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Let's be honest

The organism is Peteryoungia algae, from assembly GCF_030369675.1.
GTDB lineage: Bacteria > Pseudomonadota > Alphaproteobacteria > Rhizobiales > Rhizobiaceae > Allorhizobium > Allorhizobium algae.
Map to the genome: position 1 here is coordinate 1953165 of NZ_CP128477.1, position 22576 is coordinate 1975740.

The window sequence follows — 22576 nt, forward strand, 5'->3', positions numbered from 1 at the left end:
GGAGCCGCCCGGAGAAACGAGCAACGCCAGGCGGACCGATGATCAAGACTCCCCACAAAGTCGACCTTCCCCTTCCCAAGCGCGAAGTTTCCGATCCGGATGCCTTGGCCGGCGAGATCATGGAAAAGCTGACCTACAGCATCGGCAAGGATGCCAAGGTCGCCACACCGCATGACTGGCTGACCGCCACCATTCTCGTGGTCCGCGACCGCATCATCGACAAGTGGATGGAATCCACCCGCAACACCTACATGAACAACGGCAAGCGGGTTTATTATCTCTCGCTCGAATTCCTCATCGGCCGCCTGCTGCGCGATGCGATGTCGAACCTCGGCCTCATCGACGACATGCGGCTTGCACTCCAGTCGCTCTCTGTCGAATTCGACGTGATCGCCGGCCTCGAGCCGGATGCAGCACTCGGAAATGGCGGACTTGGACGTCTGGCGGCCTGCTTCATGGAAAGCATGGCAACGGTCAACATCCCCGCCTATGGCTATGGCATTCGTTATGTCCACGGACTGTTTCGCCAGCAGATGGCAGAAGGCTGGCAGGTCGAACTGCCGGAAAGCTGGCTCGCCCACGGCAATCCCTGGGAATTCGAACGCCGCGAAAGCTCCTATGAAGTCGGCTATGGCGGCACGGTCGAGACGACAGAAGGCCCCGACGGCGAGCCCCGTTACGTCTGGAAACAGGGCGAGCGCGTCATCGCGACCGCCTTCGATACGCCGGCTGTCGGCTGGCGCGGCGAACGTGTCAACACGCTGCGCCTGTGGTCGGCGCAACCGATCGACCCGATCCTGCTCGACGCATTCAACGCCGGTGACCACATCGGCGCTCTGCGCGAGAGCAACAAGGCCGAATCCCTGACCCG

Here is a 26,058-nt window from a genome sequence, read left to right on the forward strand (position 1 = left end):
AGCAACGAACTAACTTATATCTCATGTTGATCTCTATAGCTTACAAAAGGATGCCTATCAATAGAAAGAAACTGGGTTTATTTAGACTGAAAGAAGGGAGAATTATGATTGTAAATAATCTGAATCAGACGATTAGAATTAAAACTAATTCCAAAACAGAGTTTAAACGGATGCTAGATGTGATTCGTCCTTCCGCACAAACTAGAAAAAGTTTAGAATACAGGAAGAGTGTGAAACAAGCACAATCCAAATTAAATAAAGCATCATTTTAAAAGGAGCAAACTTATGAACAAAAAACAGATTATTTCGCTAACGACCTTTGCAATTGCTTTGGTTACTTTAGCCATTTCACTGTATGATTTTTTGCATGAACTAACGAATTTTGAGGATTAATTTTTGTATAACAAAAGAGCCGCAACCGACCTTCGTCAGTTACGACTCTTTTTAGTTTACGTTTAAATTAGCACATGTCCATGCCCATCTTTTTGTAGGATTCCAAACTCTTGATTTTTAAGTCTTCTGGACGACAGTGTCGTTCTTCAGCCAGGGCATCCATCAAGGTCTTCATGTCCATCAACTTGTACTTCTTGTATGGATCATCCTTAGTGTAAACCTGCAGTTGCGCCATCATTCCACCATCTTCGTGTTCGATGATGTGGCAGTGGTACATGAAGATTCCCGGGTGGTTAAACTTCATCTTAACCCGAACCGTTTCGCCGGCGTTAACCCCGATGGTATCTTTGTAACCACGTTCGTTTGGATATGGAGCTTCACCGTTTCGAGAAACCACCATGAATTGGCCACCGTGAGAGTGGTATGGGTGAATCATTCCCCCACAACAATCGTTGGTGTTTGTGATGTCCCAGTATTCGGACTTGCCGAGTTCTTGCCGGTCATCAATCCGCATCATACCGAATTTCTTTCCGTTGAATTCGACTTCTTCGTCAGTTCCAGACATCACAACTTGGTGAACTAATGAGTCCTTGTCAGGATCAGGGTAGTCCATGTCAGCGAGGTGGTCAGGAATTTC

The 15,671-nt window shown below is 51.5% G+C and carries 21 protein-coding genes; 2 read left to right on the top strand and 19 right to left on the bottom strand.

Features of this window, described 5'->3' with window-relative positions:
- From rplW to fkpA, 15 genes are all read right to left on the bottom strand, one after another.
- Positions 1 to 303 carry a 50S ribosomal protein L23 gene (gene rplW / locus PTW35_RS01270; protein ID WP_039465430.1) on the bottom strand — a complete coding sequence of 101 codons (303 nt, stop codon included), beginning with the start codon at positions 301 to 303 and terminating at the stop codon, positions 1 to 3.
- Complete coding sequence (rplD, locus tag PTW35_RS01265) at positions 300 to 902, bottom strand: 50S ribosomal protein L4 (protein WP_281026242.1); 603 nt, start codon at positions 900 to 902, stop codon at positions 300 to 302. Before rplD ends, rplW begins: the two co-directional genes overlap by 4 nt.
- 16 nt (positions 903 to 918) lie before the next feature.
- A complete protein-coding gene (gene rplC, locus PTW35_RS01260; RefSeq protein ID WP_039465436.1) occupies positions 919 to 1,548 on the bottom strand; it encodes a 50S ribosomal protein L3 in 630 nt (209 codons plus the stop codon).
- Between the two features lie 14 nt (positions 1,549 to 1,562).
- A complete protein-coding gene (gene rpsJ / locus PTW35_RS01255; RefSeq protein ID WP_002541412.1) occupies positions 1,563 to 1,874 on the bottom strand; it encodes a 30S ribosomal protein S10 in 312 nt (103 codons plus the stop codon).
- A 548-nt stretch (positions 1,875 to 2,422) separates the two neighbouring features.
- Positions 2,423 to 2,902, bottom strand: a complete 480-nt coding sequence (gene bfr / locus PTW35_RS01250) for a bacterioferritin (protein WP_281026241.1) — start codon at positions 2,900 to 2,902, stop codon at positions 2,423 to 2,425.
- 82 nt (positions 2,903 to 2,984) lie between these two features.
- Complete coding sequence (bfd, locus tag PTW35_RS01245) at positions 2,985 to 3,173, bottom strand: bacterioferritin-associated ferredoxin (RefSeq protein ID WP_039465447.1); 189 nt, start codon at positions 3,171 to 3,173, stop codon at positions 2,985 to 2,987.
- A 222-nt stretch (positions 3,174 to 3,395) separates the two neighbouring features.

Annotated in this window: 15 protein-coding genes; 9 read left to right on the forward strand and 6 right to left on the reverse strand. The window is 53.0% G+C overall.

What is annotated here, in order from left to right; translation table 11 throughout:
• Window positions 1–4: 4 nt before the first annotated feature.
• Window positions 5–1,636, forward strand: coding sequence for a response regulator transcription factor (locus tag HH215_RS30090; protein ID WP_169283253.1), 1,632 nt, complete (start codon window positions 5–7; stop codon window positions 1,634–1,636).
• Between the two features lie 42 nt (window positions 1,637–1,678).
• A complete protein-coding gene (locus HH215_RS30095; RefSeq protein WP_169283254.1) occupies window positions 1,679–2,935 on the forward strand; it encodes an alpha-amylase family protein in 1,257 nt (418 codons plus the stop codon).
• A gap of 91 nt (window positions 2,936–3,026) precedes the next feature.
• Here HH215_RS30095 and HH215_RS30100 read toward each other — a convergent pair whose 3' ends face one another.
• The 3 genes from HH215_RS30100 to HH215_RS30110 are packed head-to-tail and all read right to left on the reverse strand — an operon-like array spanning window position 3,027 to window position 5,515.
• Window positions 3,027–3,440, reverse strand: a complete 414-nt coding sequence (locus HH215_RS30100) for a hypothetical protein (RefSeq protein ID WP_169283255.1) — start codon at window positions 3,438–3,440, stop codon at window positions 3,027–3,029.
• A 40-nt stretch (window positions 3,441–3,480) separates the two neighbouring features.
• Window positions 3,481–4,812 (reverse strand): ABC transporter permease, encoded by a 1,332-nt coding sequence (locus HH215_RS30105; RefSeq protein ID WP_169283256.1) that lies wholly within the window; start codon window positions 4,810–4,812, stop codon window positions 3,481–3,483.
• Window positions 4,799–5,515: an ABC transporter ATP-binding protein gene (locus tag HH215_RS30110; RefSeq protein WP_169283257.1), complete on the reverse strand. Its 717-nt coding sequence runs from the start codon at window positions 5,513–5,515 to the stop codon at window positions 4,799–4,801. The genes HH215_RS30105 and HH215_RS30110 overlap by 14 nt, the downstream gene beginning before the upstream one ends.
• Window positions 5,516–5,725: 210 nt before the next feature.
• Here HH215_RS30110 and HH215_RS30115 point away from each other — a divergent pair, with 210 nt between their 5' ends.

Is it possible that when we ask God to forgive us we are often in reality asking Him to do something quite different? We are asking Him not to forgive us but to excuse us. There is, however, all the difference in the world between forgiving and excusing. Forgiveness says, “Yes you have done this thing, but I accept your apology; I will never hold it against you and everything between us will be exactly as it was before.” But excusing says, “I see that you couldn’t help it or didn’t mean it; you weren’t really to blame.” If we aren’t really to blame then there is nothing to forgive. In that sense forgiveness and excusing are almost opposites. Of course, in dozens of cases between God and us, or between one person and another, there may be a mixture of the two. But the trouble is that what we call “asking God’s forgiveness” very often really consists in asking God to accept our excuses. What leads us to this mistake is the fact that at times there can be some extenuating circumstances in the bad choices we make. But we can become so anxious to point these out to God (and ourselves) that we are apt to forget the really important thing, that is, that there aren’t excuses for everything and that much of the time our selfishness, lack of forgiveness, or weak love is the core reason why we choose as we do. And if we forget this we can go away imagining that we have repented and been forgiven when all that has really happened is that we have satisfied ourselves with our own excuses. Furthermore, they may be very bad excuses since we are prone to be too easily satisfied with ourselves. God will forgive anything that is sincerely repented. But this requires honesty not placing the blame somewhere else. (Based in part on C.S. Lewis’ essay “On Forgiveness”.)


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